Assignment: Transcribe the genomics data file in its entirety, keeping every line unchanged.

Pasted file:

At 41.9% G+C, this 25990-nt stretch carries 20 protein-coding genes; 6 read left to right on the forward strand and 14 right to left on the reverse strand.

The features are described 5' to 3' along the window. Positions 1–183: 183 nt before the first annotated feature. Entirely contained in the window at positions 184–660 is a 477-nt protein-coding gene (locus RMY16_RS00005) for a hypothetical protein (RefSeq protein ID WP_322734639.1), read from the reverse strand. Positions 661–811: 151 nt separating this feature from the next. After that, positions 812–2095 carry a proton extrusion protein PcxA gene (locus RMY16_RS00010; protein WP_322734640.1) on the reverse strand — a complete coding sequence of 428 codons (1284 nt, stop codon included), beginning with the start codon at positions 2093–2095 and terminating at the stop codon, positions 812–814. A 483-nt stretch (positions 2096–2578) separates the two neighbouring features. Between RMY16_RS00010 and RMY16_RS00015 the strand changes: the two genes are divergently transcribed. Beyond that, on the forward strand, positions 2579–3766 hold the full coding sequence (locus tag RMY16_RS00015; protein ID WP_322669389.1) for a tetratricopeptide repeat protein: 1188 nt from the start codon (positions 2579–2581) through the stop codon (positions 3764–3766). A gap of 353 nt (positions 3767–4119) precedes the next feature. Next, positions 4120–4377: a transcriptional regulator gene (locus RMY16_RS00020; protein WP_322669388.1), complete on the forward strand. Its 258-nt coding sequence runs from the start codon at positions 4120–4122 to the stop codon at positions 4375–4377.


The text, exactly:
At 41.9% G+C, this 25990-nt stretch carries 20 protein-coding genes; 6 read left to right on the forward strand and 14 right to left on the reverse strand.

The features are described 5' to 3' along the window. Positions 1–183: 183 nt before the first annotated feature. Entirely contained in the window at positions 184–660 is a 477-nt protein-coding gene (locus RMY16_RS00005) for a hypothetical protein (RefSeq protein ID WP_322734639.1), read from the reverse strand. Positions 661–811: 151 nt separating this feature from the next. After that, positions 812–2095 carry a proton extrusion protein PcxA gene (locus RMY16_RS00010; protein WP_322734640.1) on the reverse strand — a complete coding sequence of 428 codons (1284 nt, stop codon included), beginning with the start codon at positions 2093–2095 and terminating at the stop codon, positions 812–814. A 483-nt stretch (positions 2096–2578) separates the two neighbouring features. Between RMY16_RS00010 and RMY16_RS00015 the strand changes: the two genes are divergently transcribed. Beyond that, on the forward strand, positions 2579–3766 hold the full coding sequence (locus tag RMY16_RS00015; protein ID WP_322669389.1) for a tetratricopeptide repeat protein: 1188 nt from the start codon (positions 2579–2581) through the stop codon (positions 3764–3766). A gap of 353 nt (positions 3767–4119) precedes the next feature. Next, positions 4120–4377: a transcriptional regulator gene (locus RMY16_RS00020; protein WP_322669388.1), complete on the forward strand. Its 258-nt coding sequence runs from the start codon at positions 4120–4122 to the stop codon at positions 4375–4377.